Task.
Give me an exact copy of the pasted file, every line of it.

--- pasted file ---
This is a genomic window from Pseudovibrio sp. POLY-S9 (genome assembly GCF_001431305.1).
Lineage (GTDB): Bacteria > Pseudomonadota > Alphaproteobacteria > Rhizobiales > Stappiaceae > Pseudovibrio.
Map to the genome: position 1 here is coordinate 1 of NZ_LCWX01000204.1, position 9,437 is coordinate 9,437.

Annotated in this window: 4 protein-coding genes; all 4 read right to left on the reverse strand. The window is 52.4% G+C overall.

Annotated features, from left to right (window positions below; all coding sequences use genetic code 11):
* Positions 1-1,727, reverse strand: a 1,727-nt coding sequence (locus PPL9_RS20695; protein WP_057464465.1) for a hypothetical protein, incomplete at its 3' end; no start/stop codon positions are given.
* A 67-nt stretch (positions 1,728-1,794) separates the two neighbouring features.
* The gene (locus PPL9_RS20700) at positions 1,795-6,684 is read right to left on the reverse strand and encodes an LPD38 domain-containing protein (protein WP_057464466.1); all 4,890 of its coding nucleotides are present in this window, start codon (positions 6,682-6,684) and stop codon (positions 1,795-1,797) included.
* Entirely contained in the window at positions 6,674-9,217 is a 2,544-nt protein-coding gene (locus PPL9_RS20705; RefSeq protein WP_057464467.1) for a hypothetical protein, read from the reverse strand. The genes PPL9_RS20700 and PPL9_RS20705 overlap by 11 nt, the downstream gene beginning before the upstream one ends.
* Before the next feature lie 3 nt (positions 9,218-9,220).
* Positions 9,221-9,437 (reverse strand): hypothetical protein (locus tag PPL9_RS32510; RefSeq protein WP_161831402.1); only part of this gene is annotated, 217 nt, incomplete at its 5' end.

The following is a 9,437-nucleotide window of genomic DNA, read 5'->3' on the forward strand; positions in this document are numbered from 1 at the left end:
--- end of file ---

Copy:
This is a genomic window from Pseudovibrio sp. POLY-S9 (genome assembly GCF_001431305.1).
Lineage (GTDB): Bacteria > Pseudomonadota > Alphaproteobacteria > Rhizobiales > Stappiaceae > Pseudovibrio.
Map to the genome: position 1 here is coordinate 1 of NZ_LCWX01000204.1, position 9,437 is coordinate 9,437.

Annotated in this window: 4 protein-coding genes; all 4 read right to left on the reverse strand. The window is 52.4% G+C overall.

Annotated features, from left to right (window positions below; all coding sequences use genetic code 11):
* Positions 1-1,727, reverse strand: a 1,727-nt coding sequence (locus PPL9_RS20695; protein WP_057464465.1) for a hypothetical protein, incomplete at its 3' end; no start/stop codon positions are given.
* A 67-nt stretch (positions 1,728-1,794) separates the two neighbouring features.
* The gene (locus PPL9_RS20700) at positions 1,795-6,684 is read right to left on the reverse strand and encodes an LPD38 domain-containing protein (protein WP_057464466.1); all 4,890 of its coding nucleotides are present in this window, start codon (positions 6,682-6,684) and stop codon (positions 1,795-1,797) included.
* Entirely contained in the window at positions 6,674-9,217 is a 2,544-nt protein-coding gene (locus PPL9_RS20705; RefSeq protein WP_057464467.1) for a hypothetical protein, read from the reverse strand. The genes PPL9_RS20700 and PPL9_RS20705 overlap by 11 nt, the downstream gene beginning before the upstream one ends.
* Before the next feature lie 3 nt (positions 9,218-9,220).
* Positions 9,221-9,437 (reverse strand): hypothetical protein (locus tag PPL9_RS32510; RefSeq protein WP_161831402.1); only part of this gene is annotated, 217 nt, incomplete at its 5' end.

The following is a 9,437-nucleotide window of genomic DNA, read 5'->3' on the forward strand; positions in this document are numbered from 1 at the left end: